During graduate school in California I was very aware of the tremendous amount of household furniture loaded with flame retardant polybrominated diphenyl ether chemicals. Those chemicals do a great job of reducing the flammability of numerous petroleum-based products. Unfortunately their non-covalent incorporation in the polymers speeds their environmental release.  Once in the environment, they break down slowly and bioaccumulate. Additionally there are numerous human health and ecological concerns with these chemicals, including their association with decreased fertility in humans (ref). That is why this paper on flame-retarding poly(propylene carbonate) (PPC) caught my eye. Another reason could have been the flames in their graphical abstract!

TDI = toluene 2,4-diisocyanate; TPU = thermoplastic polyurethane

As luck would have it the chemistry is neat too, flames aside. The researchers begin by highlighting (bragging about?) the fact that they have an actual pilot plant in which they use their cobalt-salen-based catalyst to polymerize CO2 and propylene oxide to PPC (Note: experiments from this study were not performed in the pilot plant). The catalyst displays high turnover frequency (15,000/h) and produces high molecular weight polymers (Mn = 300,000).

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Environmental Chemistry, Materials

How Robots Can Help Us Understand the Environmental Fate of Nanoparticles

“Assessment of the physico-chemical behavior of titanium dioxide nanoparticles in aquatic environments using multi-dimensional parameter testing” von der Kammer, F.; Ottofuelling, S.; Hofmann, T. Environ. Pollut. 2010, 158, 3472-3481. DOI: 10.1016/j.envpol.2010.05.007

In order to rationally design nanoparticles that are environmentally benign, we need to be able to accurately predict their environmental fate (i.e. will they travel long distances through waterways, get stuck in soils or sediments, etc?).  Though relatively robust modeling tools are available for predicting the environmental fate of organic chemicals, analogous tools for nanoparticles are in their infancy.  This is largely due to the insane variety of nanoparticle properties (e.g., composition, size, shape, surface chemistry, etc) that can be varied, resulting in an equally insane variety of nanoparticles to study.  In addition, we know very little about any of these nanoparticles.  One important property that controls the environmental fate of nanoparticles is their propensity to aggregate together and fall out of suspension, potentially limiting their environmental mobility.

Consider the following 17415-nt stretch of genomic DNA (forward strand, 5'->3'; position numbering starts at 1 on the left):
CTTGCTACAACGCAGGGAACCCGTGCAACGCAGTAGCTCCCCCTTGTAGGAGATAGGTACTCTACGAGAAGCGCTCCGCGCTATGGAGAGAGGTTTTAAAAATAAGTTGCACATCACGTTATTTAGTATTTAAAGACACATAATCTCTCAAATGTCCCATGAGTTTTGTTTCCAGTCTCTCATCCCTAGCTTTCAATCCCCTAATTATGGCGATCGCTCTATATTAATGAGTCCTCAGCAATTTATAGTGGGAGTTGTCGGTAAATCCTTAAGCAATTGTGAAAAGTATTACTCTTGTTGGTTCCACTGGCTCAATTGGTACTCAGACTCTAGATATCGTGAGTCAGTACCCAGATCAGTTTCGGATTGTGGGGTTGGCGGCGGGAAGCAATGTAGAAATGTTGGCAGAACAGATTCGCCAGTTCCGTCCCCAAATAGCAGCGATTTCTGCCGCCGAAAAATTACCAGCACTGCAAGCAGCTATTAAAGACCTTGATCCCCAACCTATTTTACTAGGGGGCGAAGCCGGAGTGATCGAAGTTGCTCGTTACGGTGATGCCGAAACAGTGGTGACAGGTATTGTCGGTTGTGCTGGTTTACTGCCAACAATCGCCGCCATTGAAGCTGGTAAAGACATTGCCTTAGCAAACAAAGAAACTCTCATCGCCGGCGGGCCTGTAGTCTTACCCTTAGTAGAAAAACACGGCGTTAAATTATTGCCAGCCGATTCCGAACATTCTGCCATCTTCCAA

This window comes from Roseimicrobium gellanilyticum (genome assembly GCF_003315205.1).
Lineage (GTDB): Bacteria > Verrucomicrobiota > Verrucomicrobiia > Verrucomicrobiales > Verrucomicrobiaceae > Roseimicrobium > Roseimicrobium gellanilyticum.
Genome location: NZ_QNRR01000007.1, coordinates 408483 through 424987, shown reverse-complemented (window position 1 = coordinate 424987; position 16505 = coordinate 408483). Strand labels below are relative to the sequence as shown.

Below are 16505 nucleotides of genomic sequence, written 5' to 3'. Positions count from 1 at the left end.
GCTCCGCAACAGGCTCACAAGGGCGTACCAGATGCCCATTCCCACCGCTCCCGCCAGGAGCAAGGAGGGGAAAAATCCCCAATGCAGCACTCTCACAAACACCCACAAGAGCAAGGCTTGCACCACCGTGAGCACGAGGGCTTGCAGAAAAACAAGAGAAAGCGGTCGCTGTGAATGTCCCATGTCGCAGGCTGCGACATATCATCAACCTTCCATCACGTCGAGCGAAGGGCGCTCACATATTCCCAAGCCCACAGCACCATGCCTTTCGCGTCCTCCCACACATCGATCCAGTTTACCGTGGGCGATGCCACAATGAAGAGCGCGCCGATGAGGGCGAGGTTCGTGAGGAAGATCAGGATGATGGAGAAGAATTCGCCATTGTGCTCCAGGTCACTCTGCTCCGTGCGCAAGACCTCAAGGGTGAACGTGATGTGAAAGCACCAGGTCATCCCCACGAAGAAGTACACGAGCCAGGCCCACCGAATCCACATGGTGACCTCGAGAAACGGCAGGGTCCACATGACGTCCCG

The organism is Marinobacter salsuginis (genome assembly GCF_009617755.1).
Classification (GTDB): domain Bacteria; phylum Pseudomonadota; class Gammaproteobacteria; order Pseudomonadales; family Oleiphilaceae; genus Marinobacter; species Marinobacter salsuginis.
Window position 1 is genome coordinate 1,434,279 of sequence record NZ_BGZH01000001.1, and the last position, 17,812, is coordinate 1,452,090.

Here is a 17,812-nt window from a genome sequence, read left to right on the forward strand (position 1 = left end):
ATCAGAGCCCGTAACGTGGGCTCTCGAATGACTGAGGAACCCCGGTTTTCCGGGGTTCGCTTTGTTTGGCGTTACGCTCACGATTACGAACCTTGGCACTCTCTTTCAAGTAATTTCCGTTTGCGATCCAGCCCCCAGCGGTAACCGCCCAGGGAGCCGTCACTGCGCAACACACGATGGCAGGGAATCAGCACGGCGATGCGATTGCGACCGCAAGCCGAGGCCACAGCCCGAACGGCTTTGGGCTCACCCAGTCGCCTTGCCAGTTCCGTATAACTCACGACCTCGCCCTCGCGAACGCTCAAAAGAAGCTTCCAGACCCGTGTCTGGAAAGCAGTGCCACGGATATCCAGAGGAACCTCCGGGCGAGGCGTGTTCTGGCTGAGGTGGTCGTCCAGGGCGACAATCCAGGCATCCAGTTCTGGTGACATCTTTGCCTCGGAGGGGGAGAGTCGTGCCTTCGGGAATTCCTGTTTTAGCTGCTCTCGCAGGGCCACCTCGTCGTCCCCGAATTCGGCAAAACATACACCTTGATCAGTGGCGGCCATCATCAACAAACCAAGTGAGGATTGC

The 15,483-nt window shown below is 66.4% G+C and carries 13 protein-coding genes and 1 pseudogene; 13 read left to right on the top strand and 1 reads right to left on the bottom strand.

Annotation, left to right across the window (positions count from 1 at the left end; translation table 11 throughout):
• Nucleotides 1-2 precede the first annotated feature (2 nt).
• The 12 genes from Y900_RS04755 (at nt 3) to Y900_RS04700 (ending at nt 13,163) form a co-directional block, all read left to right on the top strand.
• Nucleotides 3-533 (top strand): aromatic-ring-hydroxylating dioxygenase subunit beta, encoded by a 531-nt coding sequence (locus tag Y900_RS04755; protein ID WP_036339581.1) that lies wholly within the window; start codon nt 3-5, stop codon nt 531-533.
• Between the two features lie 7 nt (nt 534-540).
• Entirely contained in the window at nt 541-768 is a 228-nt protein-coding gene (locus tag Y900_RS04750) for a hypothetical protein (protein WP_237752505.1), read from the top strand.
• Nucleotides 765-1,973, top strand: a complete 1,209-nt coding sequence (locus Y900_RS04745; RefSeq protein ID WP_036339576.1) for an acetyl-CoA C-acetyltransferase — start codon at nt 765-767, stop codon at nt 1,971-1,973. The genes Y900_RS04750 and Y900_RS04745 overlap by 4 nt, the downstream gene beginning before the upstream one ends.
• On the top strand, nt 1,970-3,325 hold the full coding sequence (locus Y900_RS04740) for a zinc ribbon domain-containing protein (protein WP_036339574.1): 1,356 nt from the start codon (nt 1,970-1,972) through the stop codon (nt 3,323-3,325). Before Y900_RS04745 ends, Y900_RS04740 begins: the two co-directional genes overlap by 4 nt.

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Catalytic Directing Groups in Hydroformylation

“Synthesis of Quaternary Carbon Centers via Hydroformylation”  Sun, X.; Frimpong, K.; Tan, K. L. J. Am. Chem. Soc. 2010, 132, 11841.  DOI: 10.1021/ja1036226

Just as the advent of protecting groups opened up new chemical space accessible by current synthetic techniques, so too did the advent of the directing group.  Both however come with the downside of often requiring additional synthetic steps for the installation and removal of these groups.  For example, the past decade or so has seen a number of efforts at using directing groups such as phosphines to affect the course of hydroformylation reactions.  I should mention here that people are so interested in the hydroformylation of alkenes in part because it is such an industrially important reaction, with 9 million tons of aldehyde products being produced in this way per year (ref).  The challenges with this reaction are selectivity, one of the foremost issues being that terminal alkenes preferentially give linear products.  Shown below is a 2001 example from the Leighton group where a phosphine directing group on allylic ethers yields the branched hydroformylation product (Markovnikov addition), whereas the linear product (anti-Markovnikov) would be favored in the absence of the directing group:

The Up-Side: this method offers access to substrates not previously available through hydroformylation.   The Down-Side: it is hard to imagine an industrially-relevant product containing that specific phosphine moiety, so it would undoubtedly have to be cleaved, making the overall process highly atom un-economical.  This latter point could be addressed by somehow using the phosphine group in a catalytic, instead of stoichiometric, fashion.  This is exactly what the research group of Kian Tan at Boston College has been up to lately.  They have developed what they term a “scaffolding ligand” that coordinates to the organometallic catalyst as well as rapidly and reversibly (two important things for this type of catalysis) forms covalent bonds with alcohols.  In doing so it brings the substrate (in blue below) and catalyst (in red below) in close proximity and influences the course of the reaction.